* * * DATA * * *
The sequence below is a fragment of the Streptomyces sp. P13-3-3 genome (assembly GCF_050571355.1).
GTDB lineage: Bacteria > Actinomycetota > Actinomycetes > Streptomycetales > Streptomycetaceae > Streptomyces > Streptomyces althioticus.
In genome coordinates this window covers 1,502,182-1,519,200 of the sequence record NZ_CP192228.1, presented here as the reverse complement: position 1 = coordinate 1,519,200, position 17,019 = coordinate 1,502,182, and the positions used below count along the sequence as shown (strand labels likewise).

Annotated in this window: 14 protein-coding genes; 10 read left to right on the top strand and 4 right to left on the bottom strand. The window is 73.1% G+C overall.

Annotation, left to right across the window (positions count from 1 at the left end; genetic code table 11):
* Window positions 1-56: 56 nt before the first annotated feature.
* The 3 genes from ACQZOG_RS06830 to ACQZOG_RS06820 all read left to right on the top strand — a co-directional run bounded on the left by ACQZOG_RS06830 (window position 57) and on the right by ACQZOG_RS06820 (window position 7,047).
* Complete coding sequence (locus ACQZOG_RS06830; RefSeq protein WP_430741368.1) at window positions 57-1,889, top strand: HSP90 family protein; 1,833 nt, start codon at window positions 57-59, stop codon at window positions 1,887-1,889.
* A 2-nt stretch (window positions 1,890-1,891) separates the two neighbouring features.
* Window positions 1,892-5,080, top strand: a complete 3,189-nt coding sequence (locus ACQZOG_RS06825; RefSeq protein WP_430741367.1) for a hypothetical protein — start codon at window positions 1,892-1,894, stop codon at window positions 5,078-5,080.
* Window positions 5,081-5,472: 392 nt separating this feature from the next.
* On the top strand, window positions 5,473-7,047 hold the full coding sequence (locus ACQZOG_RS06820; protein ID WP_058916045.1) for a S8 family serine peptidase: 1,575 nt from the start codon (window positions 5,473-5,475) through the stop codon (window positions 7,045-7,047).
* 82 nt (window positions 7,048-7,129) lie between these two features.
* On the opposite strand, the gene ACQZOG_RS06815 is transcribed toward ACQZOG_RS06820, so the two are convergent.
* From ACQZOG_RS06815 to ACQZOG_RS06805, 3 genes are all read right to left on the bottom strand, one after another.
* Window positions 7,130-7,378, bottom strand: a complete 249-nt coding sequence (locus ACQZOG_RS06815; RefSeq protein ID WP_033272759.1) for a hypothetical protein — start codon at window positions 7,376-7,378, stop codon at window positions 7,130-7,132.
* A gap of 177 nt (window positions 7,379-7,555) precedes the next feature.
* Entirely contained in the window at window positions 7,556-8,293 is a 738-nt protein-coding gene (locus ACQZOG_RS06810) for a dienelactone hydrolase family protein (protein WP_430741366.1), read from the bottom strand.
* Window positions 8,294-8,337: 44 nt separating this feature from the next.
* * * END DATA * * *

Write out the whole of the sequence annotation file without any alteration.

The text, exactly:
The sequence below is a fragment of the Streptomyces sp. P13-3-3 genome (assembly GCF_050571355.1).
GTDB lineage: Bacteria > Actinomycetota > Actinomycetes > Streptomycetales > Streptomycetaceae > Streptomyces > Streptomyces althioticus.
In genome coordinates this window covers 1,502,182-1,519,200 of the sequence record NZ_CP192228.1, presented here as the reverse complement: position 1 = coordinate 1,519,200, position 17,019 = coordinate 1,502,182, and the positions used below count along the sequence as shown (strand labels likewise).

Annotated in this window: 14 protein-coding genes; 10 read left to right on the top strand and 4 right to left on the bottom strand. The window is 73.1% G+C overall.

Annotation, left to right across the window (positions count from 1 at the left end; genetic code table 11):
* Window positions 1-56: 56 nt before the first annotated feature.
* The 3 genes from ACQZOG_RS06830 to ACQZOG_RS06820 all read left to right on the top strand — a co-directional run bounded on the left by ACQZOG_RS06830 (window position 57) and on the right by ACQZOG_RS06820 (window position 7,047).
* Complete coding sequence (locus ACQZOG_RS06830; RefSeq protein WP_430741368.1) at window positions 57-1,889, top strand: HSP90 family protein; 1,833 nt, start codon at window positions 57-59, stop codon at window positions 1,887-1,889.
* A 2-nt stretch (window positions 1,890-1,891) separates the two neighbouring features.
* Window positions 1,892-5,080, top strand: a complete 3,189-nt coding sequence (locus ACQZOG_RS06825; RefSeq protein WP_430741367.1) for a hypothetical protein — start codon at window positions 1,892-1,894, stop codon at window positions 5,078-5,080.
* Window positions 5,081-5,472: 392 nt separating this feature from the next.
* On the top strand, window positions 5,473-7,047 hold the full coding sequence (locus ACQZOG_RS06820; protein ID WP_058916045.1) for a S8 family serine peptidase: 1,575 nt from the start codon (window positions 5,473-5,475) through the stop codon (window positions 7,045-7,047).
* 82 nt (window positions 7,048-7,129) lie between these two features.
* On the opposite strand, the gene ACQZOG_RS06815 is transcribed toward ACQZOG_RS06820, so the two are convergent.
* From ACQZOG_RS06815 to ACQZOG_RS06805, 3 genes are all read right to left on the bottom strand, one after another.
* Window positions 7,130-7,378, bottom strand: a complete 249-nt coding sequence (locus ACQZOG_RS06815; RefSeq protein ID WP_033272759.1) for a hypothetical protein — start codon at window positions 7,376-7,378, stop codon at window positions 7,130-7,132.
* A gap of 177 nt (window positions 7,379-7,555) precedes the next feature.
* Entirely contained in the window at window positions 7,556-8,293 is a 738-nt protein-coding gene (locus ACQZOG_RS06810) for a dienelactone hydrolase family protein (protein WP_430741366.1), read from the bottom strand.
* Window positions 8,294-8,337: 44 nt separating this feature from the next.